This paper looks at MLMC for particle dispersion modelling. In particular it develops a more efficient MLMC treatment of particle reflections at a boundary.
This paper has a number of meta-theorems (similar to the original MLMC theorem) which look at the complexity of various MLMC/MLQMC generalisations. It also contains a number of ideas of variants of the Multi-Index Monte Carlo (MIMC) method.
This paper summarises the theoretical results in our earlier papers.
This paper considers SDEs in a bounded space-time domain, and associated path functionals with expected values which are equivalent to parabolic PDE solutions through the Feynman-Kac theory.
This paper develops and analyses a technique for the efficient sampling of white noise realizations in order to generate Gaussian fields with a Matern covariance structure. This includes coupled constructions for coarse and fine grids for use within a multilevel Monte Carlo simulation.
This paper discusses progress and future research possibilities in applying MLMC ideas to nested expectations.
This is a theoretical paper which uses a computational cost model proportional to the number of random bits which are used.
This paper develops and analyses an MLMC approach to the estimation of Expected Value of Partial Perfect Information, which is relevant to applications such as the evaluating the cost-effectiveness of medical research.
This paper performs a numerical analysis of the multilevel Milstein method presented in paper #2, and also presents basket option results similar to those in paper #5.
This paper couples coarse and fine paths using a "spring" to improve the MLMC variance in cases in which the two paths would otherwise diverge exponentially.
This is a second theoretical paper which uses a computational cost model proportional to the number of random bits which are used.
This paper develops and analyses an adaptive multilevel Monte Carlo algorithm for nested simulation problems arising the calculation of VaR (Value-at-Risk) and CVaR (Conditional Value-at-Risk, also known as Expected Shortfall).
This paper follows on from the previous paper by tackling the computational cost of very large portfolios by sub-sampling within them. It also looks at the use of various control variates which reduce the MLMC variance.
This paper also looks at the problem of approximating invariant measures of SDEs.
This is the third paper using a computational cost model proportional to the number of random bits which are used. In this case, the numerical algorithm uses a Brownian Bridge construction with more precision for the terms with the greatest span. The numerical results indicate a near-optimal order of complexity.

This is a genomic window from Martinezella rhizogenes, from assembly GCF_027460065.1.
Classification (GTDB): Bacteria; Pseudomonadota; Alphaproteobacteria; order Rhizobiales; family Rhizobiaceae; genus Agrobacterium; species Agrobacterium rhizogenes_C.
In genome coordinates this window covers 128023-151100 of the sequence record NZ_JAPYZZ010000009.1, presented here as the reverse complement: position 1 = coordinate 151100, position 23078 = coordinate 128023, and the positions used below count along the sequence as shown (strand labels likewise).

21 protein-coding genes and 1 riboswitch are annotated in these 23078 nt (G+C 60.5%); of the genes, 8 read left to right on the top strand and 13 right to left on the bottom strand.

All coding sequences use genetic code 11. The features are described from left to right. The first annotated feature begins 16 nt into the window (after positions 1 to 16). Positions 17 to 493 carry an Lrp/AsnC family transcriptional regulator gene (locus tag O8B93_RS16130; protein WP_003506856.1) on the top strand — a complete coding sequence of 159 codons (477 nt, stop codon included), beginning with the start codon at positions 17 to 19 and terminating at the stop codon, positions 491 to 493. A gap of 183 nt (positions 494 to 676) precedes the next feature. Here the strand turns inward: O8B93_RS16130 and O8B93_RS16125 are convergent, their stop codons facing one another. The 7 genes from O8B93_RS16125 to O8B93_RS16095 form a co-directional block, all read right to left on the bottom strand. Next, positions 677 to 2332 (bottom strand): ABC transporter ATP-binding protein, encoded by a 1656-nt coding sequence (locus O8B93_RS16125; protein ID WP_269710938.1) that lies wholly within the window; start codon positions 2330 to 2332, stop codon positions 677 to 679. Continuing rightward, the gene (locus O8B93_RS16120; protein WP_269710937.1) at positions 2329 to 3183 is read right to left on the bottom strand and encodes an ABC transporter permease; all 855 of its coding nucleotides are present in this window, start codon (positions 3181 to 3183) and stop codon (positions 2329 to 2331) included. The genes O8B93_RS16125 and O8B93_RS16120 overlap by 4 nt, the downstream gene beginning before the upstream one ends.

This is the published version of papers 22a/b, proving that the use of adaptive timesteps cures the instability of the standard uniform timestep Euler-Maruyama method when applied to SDEs with a drift which is not globally Lipschitz.
This paper extends the previous work on the estimation of Expected Value of Partial Perfect Information, relevant to applications such as the evaluating the cost-effectiveness of medical research.
This paper continues the research on the estimation of EVPPI, looking at the use of Quasi-Monte Carlo methods as well as MLMC.
This paper develops a wavelet representation of white noise to provide a consistent Multilevel Monte Carlo coupling for improved variance reduction.
Chaotic SDEs pose a challenge to sensitivity analysis because sensitivities grow exponentially. In this paper we avoid this problem by building on prior research in which we introduced a novel coupling between coarse and fine paths in a multilevel Monte Carlo formulation.
In this paper we combine a standard MLMC treatment of SDEs with the use of approximate Normal random variables which can be generated extremely cheaply. The paper includes an analysis of the mixed 4-way difference with different timesteps and true or approximate Normal random variables. Even bigger computational savings may be achieved in other settings where it is extremely costly to invert a CDF to generate random variables from uniform random variables.
This paper extends our previous work on financial risk estimation by developing a MLMC method with a cost which is insensitive to the number of products in a financial portfolio.
Current MLMC research, involving several collaborations, is addressing the following applications: